Master craftsman with global portfolio plants roots in Sioux Falls

Sept. 9, 2019

On the fifth floor of an 18th century estate in Bath, England, Keith Morgan took in the magnitude of the moment.

“I realized I was sleeping in the same bedroom that Marie Antoinette’s ladies in waiting slept in when they would be there,” he said.

“It’s humbling and makes you feel like you have no clue what you’re doing.”

His design skills and craftsmanship suggest otherwise. They are what landed the artisan business owner in the residence, which is part of The Royal Crescent.

Considered one of the greatest examples of Georgian architecture in the United Kingdom, the Royal Crescent was built between 1767 and 1774 and for centuries has served as a home or retreat for members of the British aristocracy and their guests, who included Marie Antoinette. It once was home to Queen Mary of Teck, wife of King George V.

One of the current home owners selected Morgan several years ago to modernize a kitchen and master bathroom as well as create furniture pieces.

His company, Bespoke, was aptly named for such handcrafted work.

“(The word) ‘custom’ is thrown around all the time,” Morgan said. “This is couture design, hand fabrication. High design combined with a high level of craftsmanship.”

Reaching that fifth-floor bedroom in Bath, though, took nothing less than a global journey for the 43-year-old, who is now based in – of all places – Larchwood, Iowa.

It’s a little known story locally, but one that is starting to come out as Bespoke begins looking for new business opportunities closer to home in the Sioux Falls area.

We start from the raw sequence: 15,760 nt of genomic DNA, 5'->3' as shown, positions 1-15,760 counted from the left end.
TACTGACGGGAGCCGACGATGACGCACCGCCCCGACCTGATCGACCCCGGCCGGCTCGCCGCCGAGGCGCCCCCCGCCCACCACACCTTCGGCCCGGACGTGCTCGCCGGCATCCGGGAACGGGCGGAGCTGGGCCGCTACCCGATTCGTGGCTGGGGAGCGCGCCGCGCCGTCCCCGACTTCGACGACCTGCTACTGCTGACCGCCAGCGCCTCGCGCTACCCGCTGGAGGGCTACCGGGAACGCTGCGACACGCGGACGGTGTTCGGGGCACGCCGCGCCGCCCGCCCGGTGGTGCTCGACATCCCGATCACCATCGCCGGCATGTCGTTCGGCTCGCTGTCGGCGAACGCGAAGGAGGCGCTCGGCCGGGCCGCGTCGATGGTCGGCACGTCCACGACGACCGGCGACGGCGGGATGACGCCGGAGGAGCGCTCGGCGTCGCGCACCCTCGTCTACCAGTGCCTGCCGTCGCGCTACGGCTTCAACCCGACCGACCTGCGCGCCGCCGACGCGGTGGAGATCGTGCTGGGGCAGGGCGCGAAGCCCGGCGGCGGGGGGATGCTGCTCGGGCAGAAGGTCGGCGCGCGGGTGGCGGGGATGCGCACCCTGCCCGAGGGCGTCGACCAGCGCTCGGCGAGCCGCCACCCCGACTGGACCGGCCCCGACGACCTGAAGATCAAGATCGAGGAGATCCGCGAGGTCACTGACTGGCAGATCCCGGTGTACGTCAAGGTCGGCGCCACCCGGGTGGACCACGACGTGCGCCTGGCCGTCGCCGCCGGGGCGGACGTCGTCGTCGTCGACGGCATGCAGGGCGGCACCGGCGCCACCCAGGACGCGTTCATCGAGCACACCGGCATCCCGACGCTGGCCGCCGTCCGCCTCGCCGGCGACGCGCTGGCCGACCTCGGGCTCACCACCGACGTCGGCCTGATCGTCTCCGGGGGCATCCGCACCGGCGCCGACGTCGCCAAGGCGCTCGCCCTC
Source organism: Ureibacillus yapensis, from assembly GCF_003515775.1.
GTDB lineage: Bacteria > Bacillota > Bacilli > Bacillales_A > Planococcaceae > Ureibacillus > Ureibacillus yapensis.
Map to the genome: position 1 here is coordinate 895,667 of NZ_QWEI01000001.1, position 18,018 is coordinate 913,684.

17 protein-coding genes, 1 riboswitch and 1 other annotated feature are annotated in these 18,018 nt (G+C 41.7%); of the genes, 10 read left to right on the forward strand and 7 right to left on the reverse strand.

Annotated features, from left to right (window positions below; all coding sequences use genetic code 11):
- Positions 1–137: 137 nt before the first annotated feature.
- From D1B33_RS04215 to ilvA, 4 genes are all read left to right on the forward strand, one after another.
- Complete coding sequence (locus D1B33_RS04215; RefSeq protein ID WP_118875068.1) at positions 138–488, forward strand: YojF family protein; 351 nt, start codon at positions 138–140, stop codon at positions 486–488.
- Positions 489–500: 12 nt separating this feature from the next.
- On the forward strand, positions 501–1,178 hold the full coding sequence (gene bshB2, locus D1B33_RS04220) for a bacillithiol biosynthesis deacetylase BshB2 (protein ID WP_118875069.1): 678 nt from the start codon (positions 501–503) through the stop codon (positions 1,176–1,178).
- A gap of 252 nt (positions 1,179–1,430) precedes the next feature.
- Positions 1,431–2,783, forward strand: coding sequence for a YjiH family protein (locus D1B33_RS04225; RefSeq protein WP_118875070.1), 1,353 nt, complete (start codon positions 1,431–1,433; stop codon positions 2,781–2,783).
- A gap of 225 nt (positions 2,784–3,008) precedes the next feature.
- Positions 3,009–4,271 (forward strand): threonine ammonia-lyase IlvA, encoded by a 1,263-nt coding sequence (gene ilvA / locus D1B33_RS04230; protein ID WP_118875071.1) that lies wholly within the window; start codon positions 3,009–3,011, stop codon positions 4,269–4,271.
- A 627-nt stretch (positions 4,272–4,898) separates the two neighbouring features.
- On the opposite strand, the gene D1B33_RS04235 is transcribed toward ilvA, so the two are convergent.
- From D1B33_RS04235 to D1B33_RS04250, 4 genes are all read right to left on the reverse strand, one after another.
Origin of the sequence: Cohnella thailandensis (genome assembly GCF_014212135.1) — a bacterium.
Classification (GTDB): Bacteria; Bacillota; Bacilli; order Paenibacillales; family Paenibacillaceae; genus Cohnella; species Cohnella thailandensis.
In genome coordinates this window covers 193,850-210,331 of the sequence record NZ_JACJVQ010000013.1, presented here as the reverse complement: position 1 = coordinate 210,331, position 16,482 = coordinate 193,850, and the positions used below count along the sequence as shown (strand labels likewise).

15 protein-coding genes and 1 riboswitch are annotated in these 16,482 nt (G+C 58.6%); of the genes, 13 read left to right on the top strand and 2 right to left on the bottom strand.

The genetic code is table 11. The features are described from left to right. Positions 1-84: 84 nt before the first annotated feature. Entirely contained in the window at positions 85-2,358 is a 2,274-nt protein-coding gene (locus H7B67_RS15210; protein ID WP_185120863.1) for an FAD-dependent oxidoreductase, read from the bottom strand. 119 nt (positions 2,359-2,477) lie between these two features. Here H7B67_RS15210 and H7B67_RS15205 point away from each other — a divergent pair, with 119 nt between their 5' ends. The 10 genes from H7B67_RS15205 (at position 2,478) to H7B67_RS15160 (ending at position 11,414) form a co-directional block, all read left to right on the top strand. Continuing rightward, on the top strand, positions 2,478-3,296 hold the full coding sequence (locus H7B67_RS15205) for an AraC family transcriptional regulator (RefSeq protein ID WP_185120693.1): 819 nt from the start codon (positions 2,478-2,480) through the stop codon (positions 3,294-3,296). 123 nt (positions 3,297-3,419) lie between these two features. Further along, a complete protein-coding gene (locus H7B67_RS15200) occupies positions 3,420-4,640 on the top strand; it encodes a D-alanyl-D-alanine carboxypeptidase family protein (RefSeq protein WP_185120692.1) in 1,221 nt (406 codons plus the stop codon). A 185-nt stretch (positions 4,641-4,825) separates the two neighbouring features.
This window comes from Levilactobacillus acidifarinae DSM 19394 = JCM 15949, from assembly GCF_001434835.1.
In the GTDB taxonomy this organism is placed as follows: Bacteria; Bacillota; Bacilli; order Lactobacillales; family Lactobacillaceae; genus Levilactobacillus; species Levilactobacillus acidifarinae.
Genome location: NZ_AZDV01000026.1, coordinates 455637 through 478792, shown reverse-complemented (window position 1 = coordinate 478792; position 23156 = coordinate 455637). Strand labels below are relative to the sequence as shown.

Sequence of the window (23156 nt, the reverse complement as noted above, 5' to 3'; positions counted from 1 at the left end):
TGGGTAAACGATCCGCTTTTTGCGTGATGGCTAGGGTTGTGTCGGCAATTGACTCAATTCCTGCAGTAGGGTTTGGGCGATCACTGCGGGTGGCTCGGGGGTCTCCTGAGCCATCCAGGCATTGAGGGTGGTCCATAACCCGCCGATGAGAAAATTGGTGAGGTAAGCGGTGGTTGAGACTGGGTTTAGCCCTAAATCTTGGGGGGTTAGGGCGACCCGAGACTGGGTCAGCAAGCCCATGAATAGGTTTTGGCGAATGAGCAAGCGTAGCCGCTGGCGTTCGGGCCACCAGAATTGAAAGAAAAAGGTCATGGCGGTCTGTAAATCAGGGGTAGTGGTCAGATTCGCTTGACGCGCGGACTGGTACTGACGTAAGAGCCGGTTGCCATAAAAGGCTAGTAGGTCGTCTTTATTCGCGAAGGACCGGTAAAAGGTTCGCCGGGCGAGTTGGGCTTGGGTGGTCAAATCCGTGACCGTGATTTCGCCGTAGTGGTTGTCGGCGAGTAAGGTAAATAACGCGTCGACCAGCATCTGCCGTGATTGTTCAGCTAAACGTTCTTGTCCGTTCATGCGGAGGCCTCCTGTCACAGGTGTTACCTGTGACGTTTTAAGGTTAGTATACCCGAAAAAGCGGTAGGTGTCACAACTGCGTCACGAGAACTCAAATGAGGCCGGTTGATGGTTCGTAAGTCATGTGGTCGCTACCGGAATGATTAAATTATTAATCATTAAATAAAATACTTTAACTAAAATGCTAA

“I got incredibly lucky,” Morgan said. “I got very lucky in the right place at the right time.”

Becoming Bespoke

Morgan was born in Sicily. His mother is from south of London, and his father is American but worked for the government in Italy.

For the first nine years of his life, he remembers visiting Roman mosaics.

The family then moved to the United Kingdom, outside Cambridge, where he aspired to be a professional mountain biker before gravitating to maritime business law.

Biking accidents caused him to realize that career could be “a very unpleasant life existence,” while the law school experience was “lackluster.” Morgan found more inspiration redoing part of his college apartment.

“I literally redid and replaced all the floors in my rental flat with wood floors because the flooring was disgusting,” he said. “So I spent more time creating things and making things and building things than going to school.”

He left school and moved to Bavaria “which is where my heart is,” and at Christmas 1999, bought a one-way plane ticket to California.

He mailed his mother a letter at the airport, arrived with $4,000 in his pocket, knew no one, rented a car and headed north.

“I wandered around California for about a month trying to decide what to do,” he said. “It retrospect, it could have gone horribly wrong.”

In retrospect, it went incredibly right.

While working 16 hours a day at multiple jobs, Morgan spotted a classified ad for a janitorial position at a design firm called Barefoot Elegance. The owner was a well-known film producer, and his wife was a Hollywood designer.

“So I thought, ‘I will never get a legitimate job. So I will go in as a nothing, and once I’m in, I will show them what I can do,’ ” he said.

In between changing light bulbs and cleaning the sinks, he bought some basic tools and crafted a drawer box.

“And one afternoon, I took it in and said, ‘I feel like I could be a little underutilized swabbing the deck. Here is a drawer box,’ ” he said. “And that’s what launched my career.”

The next week, he was in a film director’s three-story penthouse being asked to work on projects for it.

“It was trial by fire, and for whatever reason, I got away with it, and they were impressed,” Morgan said.

“But I firmly believe you cannot teach composition and proportion. You either have a natural gift for it or you don’t.”

The years that followed brought work from well-known Hollywood names but ultimately proved unfulfilling, he said.